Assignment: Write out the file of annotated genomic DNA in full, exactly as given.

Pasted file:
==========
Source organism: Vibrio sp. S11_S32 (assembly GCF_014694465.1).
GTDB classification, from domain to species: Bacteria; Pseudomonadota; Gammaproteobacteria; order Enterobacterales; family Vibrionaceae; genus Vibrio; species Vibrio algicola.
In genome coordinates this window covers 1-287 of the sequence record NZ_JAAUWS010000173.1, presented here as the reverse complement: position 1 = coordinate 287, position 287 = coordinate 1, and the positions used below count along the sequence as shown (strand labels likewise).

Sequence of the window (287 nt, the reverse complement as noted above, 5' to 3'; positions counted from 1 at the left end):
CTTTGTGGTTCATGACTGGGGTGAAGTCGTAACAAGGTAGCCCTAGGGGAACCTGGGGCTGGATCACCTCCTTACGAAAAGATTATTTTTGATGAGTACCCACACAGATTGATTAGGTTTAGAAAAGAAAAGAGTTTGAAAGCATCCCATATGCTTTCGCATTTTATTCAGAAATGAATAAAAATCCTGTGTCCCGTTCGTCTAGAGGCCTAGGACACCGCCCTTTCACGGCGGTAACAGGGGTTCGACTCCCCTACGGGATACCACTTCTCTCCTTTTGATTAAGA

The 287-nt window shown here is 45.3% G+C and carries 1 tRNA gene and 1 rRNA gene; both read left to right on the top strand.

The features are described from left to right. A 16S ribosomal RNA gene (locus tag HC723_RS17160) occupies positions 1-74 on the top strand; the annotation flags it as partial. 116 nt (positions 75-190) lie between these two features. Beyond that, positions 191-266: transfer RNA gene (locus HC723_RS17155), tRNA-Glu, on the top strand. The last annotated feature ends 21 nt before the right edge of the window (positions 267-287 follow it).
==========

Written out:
Source organism: Vibrio sp. S11_S32 (assembly GCF_014694465.1).
GTDB classification, from domain to species: Bacteria; Pseudomonadota; Gammaproteobacteria; order Enterobacterales; family Vibrionaceae; genus Vibrio; species Vibrio algicola.
In genome coordinates this window covers 1-287 of the sequence record NZ_JAAUWS010000173.1, presented here as the reverse complement: position 1 = coordinate 287, position 287 = coordinate 1, and the positions used below count along the sequence as shown (strand labels likewise).

Sequence of the window (287 nt, the reverse complement as noted above, 5' to 3'; positions counted from 1 at the left end):
CTTTGTGGTTCATGACTGGGGTGAAGTCGTAACAAGGTAGCCCTAGGGGAACCTGGGGCTGGATCACCTCCTTACGAAAAGATTATTTTTGATGAGTACCCACACAGATTGATTAGGTTTAGAAAAGAAAAGAGTTTGAAAGCATCCCATATGCTTTCGCATTTTATTCAGAAATGAATAAAAATCCTGTGTCCCGTTCGTCTAGAGGCCTAGGACACCGCCCTTTCACGGCGGTAACAGGGGTTCGACTCCCCTACGGGATACCACTTCTCTCCTTTTGATTAAGA

The 287-nt window shown here is 45.3% G+C and carries 1 tRNA gene and 1 rRNA gene; both read left to right on the top strand.

The features are described from left to right. A 16S ribosomal RNA gene (locus tag HC723_RS17160) occupies positions 1-74 on the top strand; the annotation flags it as partial. 116 nt (positions 75-190) lie between these two features. Beyond that, positions 191-266: transfer RNA gene (locus HC723_RS17155), tRNA-Glu, on the top strand. The last annotated feature ends 21 nt before the right edge of the window (positions 267-287 follow it).